And don't assume that I'm talking with only collaborating storytelling in mind. However, I do talk about how the group interact (talk) to build something together. If there were a tactical system that is going to be designed, I would have a totally different opinion.
  • Inspectres got a Yes/No ... and/but system.
    Skill Roll Chart (Find highest result)
    6: Amazing! Describe the result and gain 2 Franchise Dice. 5: Good. Describe the result and gain 1 Franchise Die.
    4: Fair. Describe the mostly positive result of your action but you must include negative or humorous effect.
    3: Not Great. The GM decides your fate but you may be given a chance to suggest a single positive (albeit minor) effect.
    2: Bad. The GM decides your fate or you may suggest something suitably negative.
    1: Terrible! The GM gets to hose you with a truly dire situation resulting from your incompetence.
    I really like that the system tells that the GM only should narrate the negative effects, and also suggests that the GM should involve a humorous effect. I took that way of thinking into other games as well.
  • In my own experience, there's not much point to categorizing the three "no" responses in a ladder. A "no" roll should either be one of the three, and designing a system to accommodate all three as potential options in one roll adds complexity without significant benefit.

    Anecdotally, most GMs already categorize roll quality based on the roll itself even if the rules don't prescribe it. The "natural 1/20" rule that pervades many d20 games evidences this.
  • Anecdotally, most GMs already categorize roll quality based on the roll itself even if the rules don't prescribe it.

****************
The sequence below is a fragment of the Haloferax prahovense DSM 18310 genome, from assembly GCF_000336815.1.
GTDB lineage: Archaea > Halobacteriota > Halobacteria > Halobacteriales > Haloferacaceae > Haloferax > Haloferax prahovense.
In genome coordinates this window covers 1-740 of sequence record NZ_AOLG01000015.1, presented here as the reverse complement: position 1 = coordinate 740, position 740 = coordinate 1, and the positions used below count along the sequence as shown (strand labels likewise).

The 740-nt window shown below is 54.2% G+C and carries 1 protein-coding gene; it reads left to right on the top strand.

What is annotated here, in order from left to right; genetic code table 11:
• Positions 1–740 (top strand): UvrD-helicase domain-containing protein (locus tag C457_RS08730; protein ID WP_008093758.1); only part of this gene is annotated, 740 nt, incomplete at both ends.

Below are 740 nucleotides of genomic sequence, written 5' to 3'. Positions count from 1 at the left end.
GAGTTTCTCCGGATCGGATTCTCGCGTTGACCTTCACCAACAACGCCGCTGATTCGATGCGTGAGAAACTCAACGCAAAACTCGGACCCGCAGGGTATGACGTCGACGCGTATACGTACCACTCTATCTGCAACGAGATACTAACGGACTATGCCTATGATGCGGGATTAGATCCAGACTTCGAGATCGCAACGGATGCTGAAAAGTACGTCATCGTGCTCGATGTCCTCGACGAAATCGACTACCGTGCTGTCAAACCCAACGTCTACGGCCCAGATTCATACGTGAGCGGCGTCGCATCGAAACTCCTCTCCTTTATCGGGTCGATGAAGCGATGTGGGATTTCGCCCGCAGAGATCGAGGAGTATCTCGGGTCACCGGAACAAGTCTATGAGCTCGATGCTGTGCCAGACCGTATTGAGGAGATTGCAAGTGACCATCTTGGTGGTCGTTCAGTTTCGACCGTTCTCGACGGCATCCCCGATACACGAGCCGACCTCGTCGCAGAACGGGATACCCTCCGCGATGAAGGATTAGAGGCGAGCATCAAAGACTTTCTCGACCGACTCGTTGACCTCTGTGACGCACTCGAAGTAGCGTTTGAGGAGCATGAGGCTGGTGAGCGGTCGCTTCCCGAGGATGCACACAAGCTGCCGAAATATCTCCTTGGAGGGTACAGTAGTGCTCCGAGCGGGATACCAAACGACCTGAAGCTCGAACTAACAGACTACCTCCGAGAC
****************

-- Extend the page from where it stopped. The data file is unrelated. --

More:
Is this still common? It's been so absent from our own play and from groups in our local community. It's something I associate with online discussions maybe five years back or so

  • Is this still common? It's been so absent from our own play and from groups in our local community. It's something I associate with online discussions maybe five years back or so
    I suppose it depends on what games you play. In my experience with the tradsphere, getting a natural 1/20 is a Big Deal, and both players and GMs lap it up. The behavior happens emerges quite naturally regardless of the game played (especially those with binary success/failure states).
  • But I mean on like a nat 4 or a nat 3 or something. Back then I used to see a lot of narrative power invested in the unmodified roll even when it's not a 1 or 20 and that really invalidated the character. Not that I have anything special on 1s or 20s in our game except the hobbit's luck power to reroll 1s.
  • From what I've seen, it happens on "magic" numbers like 1/20, doubles on a percentile system (or rolling 01/00), rolling 3d6 and getting 6-6-6, rolling many successes over the target number in a dice pool game, and so on and so forth.
  • Oh, you mean codified. I meant the, like, "folk practice" of reading the boolean outcomes as if they were scalar
  • edited April 16
    Oh, you mean codified. I meant the, like, "folk practice" of reading the boolean outcomes as if they were scalar
    You had it right the first time, and I like that term. Lots of "folk practice" that comes from those magic numbers, almost like superstitions. Ah, you rolled DOUBLES, so something else happens to make it bigger, bolder, more interesting! Success and failure magnified as a matter of drama and probabilistic outcomes.

    Certain types adore this.
  • edited April 21
    "No, but" and "No, and" should die, because it's what "Yes, but" actually is.
    I respectfully disagree, or rather, I'd say it depends on the intentions of the system. DayTrippers (for instance) uses all of the options except for a flat "NO", and I absolutely see "No But" and "No And" as being qualitatively different than "Yes But" - especially in a game such as DT when both parties have already stated their intended actions and the die roll is working out how those two things interact. The GM narrates the negative parts while the Player narrates the positive parts.